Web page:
Issues that warrant gathering more information include:
• Unexplained changes in accounting, especially when performance is poor
• Unexplained transactions that boost profits
• Unusual increases in inventory or receivables in relation to sales revenue
• Increases in the gap between net income and cash flows or taxable income
• Use of R&D partnerships, SPEs or the sale of receivables to finance operations
• Unexpected large asset write-offs
• Large fourth-quarter adjustments • Qualified audit opinions or auditor changes
• Related-party transactions.
Section 6: Compliant with the Conceptual Framework
D) Gone/ Done!!!
Submit the report in accordance with assessment policy stated in the Subject Outline and Student Handbook.
Format of the Report and deliverables
1. You at least should have the following details:
a. Assignment Cover page clearly stating your members name and student number s
b. A table of contents, executive summary
c. A brief introduction or overview of what the report is about.
d. Body of the report with sections to answer the above sections and with appropriate section headings
e. Conclusion
f. List of references.
2. Diagrams and tables clearly labelled and explained.
3. Ensure all materials are correctly referenced. Plagiarism will be severely penalised.
Back ground Information
Positive Theory of Accounting (PAT)
PAT seeks to explain and predict accounting-related phenomena, for example, study of capital market’s reaction to particular accounting policies; what motivates managers to select a given method of accounting; reasons for the existence of particular accountingbased contracts. It relies upon a fundamental assumption that individual action can be predicted on the basis that all action is driven by a desire to maximise wealth. It argues that selection of accounting methods can be explained by either efficiency or opportunistic arguments. So the theory provides insights into why managers favour particular accounting methods in preference to others. PAT also maintains that Accounting methods can impact on cash flows associated with debt and management compensation contracts .The use of particular accounting methods can have conflicting effects, For example, might ‘loosen debt covenants’ but increase political costs. The theory Emphasises the way in which accounting numbers are actually used throughout society and how a change in accounting methods can have implications for relationships with managers, debtholders, and the broader political environment
Normative theories of accounting
Prescribe how accounting should be practised. Argue typically that a central role of accounting theory is to provide prescription and inform about optimal accounting approaches and why a particular approach is considered optimal. Examples: Conceptual Framework Project, current-cost accounting, exit-price accounting and deprival-value accounting . It seek to provide guidance in selecting accounting procedures that are most appropriate and prescribe what should be done The Conceptual Framework:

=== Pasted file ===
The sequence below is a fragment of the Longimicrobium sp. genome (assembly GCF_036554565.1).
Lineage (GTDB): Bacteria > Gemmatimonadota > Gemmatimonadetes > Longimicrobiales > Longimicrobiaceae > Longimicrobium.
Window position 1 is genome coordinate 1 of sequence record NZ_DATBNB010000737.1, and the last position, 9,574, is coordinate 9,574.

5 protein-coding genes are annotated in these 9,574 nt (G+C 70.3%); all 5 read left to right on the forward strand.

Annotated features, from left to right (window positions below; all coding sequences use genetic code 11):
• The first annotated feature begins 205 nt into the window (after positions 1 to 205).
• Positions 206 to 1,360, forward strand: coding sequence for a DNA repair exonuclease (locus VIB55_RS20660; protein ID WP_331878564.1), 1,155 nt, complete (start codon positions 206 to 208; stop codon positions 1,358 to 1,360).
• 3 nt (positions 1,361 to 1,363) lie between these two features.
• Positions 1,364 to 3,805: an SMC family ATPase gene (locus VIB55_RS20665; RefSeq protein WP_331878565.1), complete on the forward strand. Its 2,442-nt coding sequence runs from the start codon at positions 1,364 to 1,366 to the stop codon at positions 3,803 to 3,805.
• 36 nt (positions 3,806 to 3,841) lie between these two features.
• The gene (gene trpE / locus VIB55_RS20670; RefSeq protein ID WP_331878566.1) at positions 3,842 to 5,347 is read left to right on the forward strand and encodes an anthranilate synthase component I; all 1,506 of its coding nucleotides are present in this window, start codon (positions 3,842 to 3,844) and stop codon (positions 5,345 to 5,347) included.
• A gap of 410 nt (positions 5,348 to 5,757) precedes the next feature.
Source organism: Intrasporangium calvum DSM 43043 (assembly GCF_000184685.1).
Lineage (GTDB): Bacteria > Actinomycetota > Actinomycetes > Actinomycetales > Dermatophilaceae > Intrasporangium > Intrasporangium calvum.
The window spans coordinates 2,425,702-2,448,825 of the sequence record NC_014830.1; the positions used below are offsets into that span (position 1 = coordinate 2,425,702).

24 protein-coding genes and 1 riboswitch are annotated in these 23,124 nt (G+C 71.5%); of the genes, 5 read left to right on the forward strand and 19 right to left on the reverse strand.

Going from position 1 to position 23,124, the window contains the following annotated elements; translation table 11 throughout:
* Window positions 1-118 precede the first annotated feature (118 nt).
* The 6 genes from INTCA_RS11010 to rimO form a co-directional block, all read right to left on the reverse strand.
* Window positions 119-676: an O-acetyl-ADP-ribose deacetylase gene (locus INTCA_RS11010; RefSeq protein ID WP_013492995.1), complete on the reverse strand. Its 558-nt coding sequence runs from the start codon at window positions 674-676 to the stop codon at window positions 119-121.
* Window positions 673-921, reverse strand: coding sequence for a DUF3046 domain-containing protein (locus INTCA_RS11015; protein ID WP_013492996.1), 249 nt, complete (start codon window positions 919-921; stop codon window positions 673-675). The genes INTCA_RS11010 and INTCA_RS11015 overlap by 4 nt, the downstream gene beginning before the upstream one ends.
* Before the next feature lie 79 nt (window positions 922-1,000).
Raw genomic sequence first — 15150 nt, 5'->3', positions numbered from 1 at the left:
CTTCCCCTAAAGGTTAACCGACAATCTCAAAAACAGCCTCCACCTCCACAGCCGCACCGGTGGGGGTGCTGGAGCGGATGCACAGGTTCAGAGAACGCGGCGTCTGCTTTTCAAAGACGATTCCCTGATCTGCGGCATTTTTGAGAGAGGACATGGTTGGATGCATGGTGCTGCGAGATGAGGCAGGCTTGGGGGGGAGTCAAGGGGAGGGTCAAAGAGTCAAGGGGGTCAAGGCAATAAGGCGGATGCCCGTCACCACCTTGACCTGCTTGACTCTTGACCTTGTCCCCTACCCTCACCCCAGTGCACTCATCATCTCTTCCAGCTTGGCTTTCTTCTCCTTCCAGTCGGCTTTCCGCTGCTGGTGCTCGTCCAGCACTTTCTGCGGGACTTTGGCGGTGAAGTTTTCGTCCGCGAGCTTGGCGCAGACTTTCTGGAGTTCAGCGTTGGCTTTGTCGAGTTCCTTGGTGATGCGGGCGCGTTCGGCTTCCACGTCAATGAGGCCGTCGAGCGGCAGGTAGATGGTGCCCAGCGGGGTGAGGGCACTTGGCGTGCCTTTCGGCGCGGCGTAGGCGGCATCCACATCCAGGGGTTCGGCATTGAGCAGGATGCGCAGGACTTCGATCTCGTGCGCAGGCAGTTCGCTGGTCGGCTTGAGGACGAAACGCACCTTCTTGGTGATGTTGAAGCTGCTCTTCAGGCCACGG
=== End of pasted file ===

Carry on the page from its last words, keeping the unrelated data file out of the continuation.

• is considered a normative theory
• seeks to identify the objective of general purpose financial reporting
• seeks to provide accounting guidance within a ‘coherent’ and ‘consistent’ framework
• identifies the qualitative characteristics financial information should possess
• makes recommendations that sometimes depart from current practice
Other normative theories
Three main classifications
• Current-cost accounting
• Exit-price accounting
• Deprival-value accounting
Financial statement preparation process (from Business Activities to Financial Statements) and influencing factors:
Financial statements are an important source of information to the capital markets. Quality financial reporting provides much-needed relevant and reliable information to capital market participants.
The Following features of accounting systems facilitate quality information:
a) The role of accrual accounting
b) Accounting standards or generally accepted accounting principles (GAAP)
c) Auditing of financial information
d) Delegation of reporting to management
Delegation of Reporting to Management
The efficiency perspective of PAT concludes that Accounting methods adopted by firms best reflect the underlying financial performance of the entity and might select the most efficient way to portray the performance of the entity.
Management is responsible for the application of accounting methods (recognition, measurement and disclosure) in financial statements. Management have some discretion in the choice of accounting policies and the estimates made in financial statements.
Management can use this discretion in revealing their private information about the firm or in distorting the accounting numbers. Distortion of accounting may reflect incentives facing managers.